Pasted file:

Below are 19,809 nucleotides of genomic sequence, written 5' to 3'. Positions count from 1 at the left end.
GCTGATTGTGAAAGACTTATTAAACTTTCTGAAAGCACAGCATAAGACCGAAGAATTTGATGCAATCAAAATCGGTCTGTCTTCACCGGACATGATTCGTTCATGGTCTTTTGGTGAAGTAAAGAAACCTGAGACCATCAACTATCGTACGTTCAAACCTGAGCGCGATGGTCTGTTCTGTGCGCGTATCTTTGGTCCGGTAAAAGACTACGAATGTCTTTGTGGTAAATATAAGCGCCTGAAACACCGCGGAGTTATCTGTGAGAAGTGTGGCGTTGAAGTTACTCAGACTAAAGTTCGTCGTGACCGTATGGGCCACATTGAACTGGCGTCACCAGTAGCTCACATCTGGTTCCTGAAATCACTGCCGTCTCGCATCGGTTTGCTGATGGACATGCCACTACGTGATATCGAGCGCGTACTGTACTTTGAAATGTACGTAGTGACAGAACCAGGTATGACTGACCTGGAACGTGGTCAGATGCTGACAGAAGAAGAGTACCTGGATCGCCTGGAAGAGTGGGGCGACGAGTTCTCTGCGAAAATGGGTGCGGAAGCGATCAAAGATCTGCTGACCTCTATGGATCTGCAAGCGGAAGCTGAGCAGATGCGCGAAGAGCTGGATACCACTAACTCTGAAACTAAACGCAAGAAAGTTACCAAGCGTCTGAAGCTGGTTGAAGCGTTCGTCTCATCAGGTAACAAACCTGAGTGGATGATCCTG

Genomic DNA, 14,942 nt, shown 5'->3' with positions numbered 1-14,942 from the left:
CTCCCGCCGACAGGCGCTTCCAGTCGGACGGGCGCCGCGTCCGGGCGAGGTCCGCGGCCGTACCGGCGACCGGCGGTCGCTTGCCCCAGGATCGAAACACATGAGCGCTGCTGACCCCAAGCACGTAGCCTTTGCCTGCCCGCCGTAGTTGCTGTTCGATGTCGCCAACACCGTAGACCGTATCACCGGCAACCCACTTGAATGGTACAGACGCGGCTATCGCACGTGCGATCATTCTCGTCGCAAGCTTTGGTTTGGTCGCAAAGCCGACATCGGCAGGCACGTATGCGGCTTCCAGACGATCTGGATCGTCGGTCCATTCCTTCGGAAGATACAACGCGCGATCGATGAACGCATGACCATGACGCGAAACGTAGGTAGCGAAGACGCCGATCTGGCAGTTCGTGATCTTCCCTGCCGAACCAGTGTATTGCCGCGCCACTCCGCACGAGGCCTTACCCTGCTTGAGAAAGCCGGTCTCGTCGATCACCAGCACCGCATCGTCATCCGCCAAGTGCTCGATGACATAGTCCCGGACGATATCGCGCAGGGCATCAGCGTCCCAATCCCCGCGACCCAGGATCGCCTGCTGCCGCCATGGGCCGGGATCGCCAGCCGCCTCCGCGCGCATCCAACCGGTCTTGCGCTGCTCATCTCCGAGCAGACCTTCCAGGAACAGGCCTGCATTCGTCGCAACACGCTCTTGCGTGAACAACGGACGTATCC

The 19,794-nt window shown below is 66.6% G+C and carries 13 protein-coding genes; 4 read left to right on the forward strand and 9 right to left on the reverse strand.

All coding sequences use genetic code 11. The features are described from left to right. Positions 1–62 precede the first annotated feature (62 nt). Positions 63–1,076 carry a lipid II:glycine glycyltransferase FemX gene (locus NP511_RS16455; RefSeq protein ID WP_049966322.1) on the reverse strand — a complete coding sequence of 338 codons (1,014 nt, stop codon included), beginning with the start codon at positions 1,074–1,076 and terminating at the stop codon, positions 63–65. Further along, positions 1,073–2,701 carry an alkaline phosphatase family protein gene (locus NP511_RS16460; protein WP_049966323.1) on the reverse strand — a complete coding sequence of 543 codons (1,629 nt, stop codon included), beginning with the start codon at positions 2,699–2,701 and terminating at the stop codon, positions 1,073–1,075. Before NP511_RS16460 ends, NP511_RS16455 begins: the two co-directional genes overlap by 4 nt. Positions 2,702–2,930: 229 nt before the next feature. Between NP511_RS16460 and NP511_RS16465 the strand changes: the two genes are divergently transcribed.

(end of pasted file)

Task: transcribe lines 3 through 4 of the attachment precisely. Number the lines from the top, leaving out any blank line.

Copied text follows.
Genomic DNA, 14,942 nt, shown 5'->3' with positions numbered 1-14,942 from the left:
CTCCCGCCGACAGGCGCTTCCAGTCGGACGGGCGCCGCGTCCGGGCGAGGTCCGCGGCCGTACCGGCGACCGGCGGTCGCTTGCCCCAGGATCGAAACACATGAGCGCTGCTGACCCCAAGCACGTAGCCTTTGCCTGCCCGCCGTAGTTGCTGTTCGATGTCGCCAACACCGTAGACCGTATCACCGGCAACCCACTTGAATGGTACAGACGCGGCTATCGCACGTGCGATCATTCTCGTCGCAAGCTTTGGTTTGGTCGCAAAGCCGACATCGGCAGGCACGTATGCGGCTTCCAGACGATCTGGATCGTCGGTCCATTCCTTCGGAAGATACAACGCGCGATCGATGAACGCATGACCATGACGCGAAACGTAGGTAGCGAAGACGCCGATCTGGCAGTTCGTGATCTTCCCTGCCGAACCAGTGTATTGCCGCGCCACTCCGCACGAGGCCTTACCCTGCTTGAGAAAGCCGGTCTCGTCGATCACCAGCACCGCATCGTCATCCGCCAAGTGCTCGATGACATAGTCCCGGACGATATCGCGCAGGGCATCAGCGTCCCAATCCCCGCGACCCAGGATCGCCTGCTGCCGCCATGGGCCGGGATCGCCAGCCGCCTCCGCGCGCATCCAACCGGTCTTGCGCTGCTCATCTCCGAGCAGACCTTCCAGGAACAGGCCTGCATTCGTCGCAACACGCTCTTGCGTGAACAACGGACGTATCC